How long can someone file an insurance claimafter an auto accident?

UPDATED: Jan 29, 2011

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How long can someone file an insurance claimafter an auto accident?

I was in an accident in 2008; I was ticketed driving too fast for weather conditions. The other person only sustained minor damage to his vehicle (dent in the front) and suffered a busted lip. When he was taken to the ER he refused medical treatment. Now in 2011 I was served with papers stating his insurance company was suing me for almost $12,000.

Asked on January 29, 2011 under Accident Law, Illinois


MD, Member, California Bar / FreeAdvice Contributing Attorney

Answered 12 years ago | Contributor

The short answer is someone usually doesn't have very long to file an insurance claim after the accident -- the point of injury.  Usually your insurance company will give you one year based on your state's law but check your policy and check your state law on tort violations from accidents. Sounds like the insurance company (yours and his both fell down on the job). Did the summons you were served include your insurance company as a respondent, defendant? Most likely they were not if he waited this long to serve.  In which case, his lawyer or insurance company may have a viable claim if the statute of limitations is three years in your state.  Contact your insurance company immediately, fax a copy of the summons over and begin discussions with your assigned representative immediately. Your insurance company may have to hire a lawyer to defend you on this one; don't back down, insist the company take care of your issues. If the company doesn't, it could be in serious violations of state insurance consumer protection laws.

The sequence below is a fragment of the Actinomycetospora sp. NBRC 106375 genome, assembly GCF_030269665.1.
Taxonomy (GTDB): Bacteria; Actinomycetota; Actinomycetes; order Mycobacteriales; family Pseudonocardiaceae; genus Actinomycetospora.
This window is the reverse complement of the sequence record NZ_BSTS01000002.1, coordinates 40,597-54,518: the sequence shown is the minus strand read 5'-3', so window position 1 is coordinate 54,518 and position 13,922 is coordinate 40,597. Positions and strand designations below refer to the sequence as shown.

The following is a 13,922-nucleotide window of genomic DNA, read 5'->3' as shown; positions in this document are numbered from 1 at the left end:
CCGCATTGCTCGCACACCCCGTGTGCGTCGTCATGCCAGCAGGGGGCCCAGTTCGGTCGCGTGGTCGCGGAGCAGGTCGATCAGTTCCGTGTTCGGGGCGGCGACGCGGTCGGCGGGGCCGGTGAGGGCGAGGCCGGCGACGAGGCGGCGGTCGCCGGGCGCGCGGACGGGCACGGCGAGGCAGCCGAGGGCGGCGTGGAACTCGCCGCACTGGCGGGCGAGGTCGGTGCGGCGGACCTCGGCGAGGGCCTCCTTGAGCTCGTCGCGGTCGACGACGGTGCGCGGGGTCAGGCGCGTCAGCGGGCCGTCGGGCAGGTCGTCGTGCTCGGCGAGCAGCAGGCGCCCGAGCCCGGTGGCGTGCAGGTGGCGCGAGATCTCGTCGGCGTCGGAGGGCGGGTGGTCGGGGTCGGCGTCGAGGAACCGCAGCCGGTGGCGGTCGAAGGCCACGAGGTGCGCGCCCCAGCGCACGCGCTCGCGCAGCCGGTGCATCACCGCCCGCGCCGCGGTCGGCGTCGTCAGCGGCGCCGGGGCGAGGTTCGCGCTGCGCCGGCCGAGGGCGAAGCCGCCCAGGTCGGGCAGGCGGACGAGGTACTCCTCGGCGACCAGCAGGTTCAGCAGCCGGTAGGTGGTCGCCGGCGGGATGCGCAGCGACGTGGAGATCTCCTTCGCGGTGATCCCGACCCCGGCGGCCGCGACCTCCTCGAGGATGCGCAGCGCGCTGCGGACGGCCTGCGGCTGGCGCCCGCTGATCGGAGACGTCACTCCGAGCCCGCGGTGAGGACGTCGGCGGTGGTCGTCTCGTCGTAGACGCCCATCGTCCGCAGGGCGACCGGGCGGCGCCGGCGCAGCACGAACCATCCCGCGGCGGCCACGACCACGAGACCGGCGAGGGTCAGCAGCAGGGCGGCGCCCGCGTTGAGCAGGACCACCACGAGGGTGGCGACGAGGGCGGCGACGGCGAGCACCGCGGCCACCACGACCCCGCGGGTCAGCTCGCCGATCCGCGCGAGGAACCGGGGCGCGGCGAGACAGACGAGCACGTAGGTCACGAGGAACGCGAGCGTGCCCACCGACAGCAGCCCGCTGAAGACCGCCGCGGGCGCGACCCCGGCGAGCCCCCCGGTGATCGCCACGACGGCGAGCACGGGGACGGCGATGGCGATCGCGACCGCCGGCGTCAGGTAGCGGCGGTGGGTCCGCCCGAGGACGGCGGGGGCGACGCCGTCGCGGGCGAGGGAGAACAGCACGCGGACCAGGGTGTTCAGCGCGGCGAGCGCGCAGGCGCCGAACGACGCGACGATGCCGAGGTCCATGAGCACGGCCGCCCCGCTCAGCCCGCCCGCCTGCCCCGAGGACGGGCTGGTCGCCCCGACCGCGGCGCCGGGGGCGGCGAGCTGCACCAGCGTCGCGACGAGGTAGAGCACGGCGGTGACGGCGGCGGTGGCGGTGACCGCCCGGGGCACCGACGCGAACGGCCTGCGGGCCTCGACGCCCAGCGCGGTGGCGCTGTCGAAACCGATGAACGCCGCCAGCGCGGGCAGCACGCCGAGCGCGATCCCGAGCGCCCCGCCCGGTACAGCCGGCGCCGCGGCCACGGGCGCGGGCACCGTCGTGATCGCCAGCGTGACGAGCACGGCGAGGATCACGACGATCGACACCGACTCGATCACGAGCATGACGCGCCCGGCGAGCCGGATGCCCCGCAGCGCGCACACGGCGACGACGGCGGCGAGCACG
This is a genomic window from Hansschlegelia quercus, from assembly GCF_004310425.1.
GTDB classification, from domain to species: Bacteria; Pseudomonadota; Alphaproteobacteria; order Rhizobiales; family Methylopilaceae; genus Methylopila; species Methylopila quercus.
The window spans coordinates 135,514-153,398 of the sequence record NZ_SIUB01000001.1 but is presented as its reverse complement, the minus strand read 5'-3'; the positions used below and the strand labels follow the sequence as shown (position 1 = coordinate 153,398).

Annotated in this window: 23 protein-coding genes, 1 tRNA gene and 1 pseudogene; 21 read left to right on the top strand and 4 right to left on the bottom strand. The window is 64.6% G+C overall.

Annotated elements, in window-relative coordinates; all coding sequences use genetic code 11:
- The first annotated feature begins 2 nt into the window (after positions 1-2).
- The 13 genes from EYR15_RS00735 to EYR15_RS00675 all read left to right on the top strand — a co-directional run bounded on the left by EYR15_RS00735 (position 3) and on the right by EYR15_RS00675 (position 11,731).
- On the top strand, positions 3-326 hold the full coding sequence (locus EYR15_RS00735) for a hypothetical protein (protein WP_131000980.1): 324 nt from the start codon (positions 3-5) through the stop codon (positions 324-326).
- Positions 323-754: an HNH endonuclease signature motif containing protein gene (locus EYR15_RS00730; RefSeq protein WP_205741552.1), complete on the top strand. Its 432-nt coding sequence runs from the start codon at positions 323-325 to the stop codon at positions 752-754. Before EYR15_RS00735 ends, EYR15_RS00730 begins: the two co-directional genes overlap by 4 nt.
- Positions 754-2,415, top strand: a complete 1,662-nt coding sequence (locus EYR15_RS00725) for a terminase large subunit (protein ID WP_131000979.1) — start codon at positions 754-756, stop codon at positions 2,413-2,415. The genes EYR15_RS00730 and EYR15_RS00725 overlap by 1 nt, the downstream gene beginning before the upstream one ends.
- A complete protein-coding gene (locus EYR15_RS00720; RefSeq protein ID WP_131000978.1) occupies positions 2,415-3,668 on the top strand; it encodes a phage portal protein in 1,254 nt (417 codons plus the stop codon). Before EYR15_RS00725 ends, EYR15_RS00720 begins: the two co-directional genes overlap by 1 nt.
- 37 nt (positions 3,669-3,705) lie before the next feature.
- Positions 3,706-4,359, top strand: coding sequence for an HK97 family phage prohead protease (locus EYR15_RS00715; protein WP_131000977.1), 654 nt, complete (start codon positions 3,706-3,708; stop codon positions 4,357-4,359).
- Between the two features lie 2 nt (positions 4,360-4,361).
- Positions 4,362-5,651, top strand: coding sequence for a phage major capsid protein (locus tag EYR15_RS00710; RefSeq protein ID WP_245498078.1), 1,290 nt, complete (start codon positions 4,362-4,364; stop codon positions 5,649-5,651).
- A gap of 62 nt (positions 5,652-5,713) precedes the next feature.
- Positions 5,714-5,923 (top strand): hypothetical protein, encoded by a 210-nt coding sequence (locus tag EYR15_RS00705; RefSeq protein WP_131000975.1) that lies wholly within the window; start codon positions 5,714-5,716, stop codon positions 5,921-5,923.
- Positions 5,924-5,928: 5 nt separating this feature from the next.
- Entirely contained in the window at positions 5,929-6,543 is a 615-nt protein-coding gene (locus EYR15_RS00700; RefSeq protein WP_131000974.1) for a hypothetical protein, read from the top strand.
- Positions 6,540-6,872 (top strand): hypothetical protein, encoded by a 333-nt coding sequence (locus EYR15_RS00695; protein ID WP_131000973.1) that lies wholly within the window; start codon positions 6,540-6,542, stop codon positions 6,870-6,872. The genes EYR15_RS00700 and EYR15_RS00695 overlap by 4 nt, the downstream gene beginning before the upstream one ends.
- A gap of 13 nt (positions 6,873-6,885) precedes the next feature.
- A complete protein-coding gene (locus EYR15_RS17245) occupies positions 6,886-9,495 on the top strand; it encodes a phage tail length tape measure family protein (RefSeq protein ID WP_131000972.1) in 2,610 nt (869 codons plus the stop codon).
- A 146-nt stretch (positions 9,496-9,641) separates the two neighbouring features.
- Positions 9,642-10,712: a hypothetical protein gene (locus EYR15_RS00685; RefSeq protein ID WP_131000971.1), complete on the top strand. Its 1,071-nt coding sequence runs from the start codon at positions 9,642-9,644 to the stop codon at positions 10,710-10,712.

IMPORTANT NOTICE: The Answer(s) provided above are for general information only. The attorney providing the answer was not serving as the attorney for the person submitting the question or in any attorney-client relationship with such person. Laws may vary from state to state, and sometimes change. Tiny variations in the facts, or a fact not set forth in a question, often can change a legal outcome or an attorney's conclusion. Although has verified the attorney was admitted to practice law in at least one jurisdiction, he or she may not be authorized to practice law in the jurisdiction referred to in the question, nor is he or she necessarily experienced in the area of the law involved. Unlike the information in the Answer(s) above, upon which you should NOT rely, for personal advice you can rely upon we suggest you retain an attorney to represent you.

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